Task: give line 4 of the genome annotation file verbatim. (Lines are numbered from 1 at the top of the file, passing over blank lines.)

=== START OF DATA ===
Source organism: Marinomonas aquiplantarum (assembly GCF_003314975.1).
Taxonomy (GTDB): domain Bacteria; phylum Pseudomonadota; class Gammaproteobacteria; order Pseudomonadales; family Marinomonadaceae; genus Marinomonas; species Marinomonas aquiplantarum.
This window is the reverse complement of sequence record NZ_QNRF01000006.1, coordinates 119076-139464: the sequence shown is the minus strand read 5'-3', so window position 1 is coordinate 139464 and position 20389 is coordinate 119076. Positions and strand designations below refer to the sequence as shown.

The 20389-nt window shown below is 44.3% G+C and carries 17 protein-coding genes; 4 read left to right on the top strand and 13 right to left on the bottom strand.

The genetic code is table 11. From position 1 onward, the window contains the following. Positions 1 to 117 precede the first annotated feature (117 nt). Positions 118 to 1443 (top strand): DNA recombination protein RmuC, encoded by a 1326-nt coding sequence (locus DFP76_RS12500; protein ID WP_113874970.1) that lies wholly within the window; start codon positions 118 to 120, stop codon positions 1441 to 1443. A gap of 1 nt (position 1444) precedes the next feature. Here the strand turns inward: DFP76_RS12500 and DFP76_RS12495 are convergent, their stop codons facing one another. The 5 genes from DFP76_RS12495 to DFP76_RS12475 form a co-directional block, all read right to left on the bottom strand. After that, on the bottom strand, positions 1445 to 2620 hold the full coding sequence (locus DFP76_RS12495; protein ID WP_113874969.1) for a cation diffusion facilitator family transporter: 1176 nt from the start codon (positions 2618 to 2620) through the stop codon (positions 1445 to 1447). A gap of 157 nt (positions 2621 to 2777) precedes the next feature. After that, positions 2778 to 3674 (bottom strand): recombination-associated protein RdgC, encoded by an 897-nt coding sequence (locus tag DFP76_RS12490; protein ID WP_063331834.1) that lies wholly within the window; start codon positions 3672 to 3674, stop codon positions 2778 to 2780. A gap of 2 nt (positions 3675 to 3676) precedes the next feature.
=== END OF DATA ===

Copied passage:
The 20389-nt window shown below is 44.3% G+C and carries 17 protein-coding genes; 4 read left to right on the top strand and 13 right to left on the bottom strand.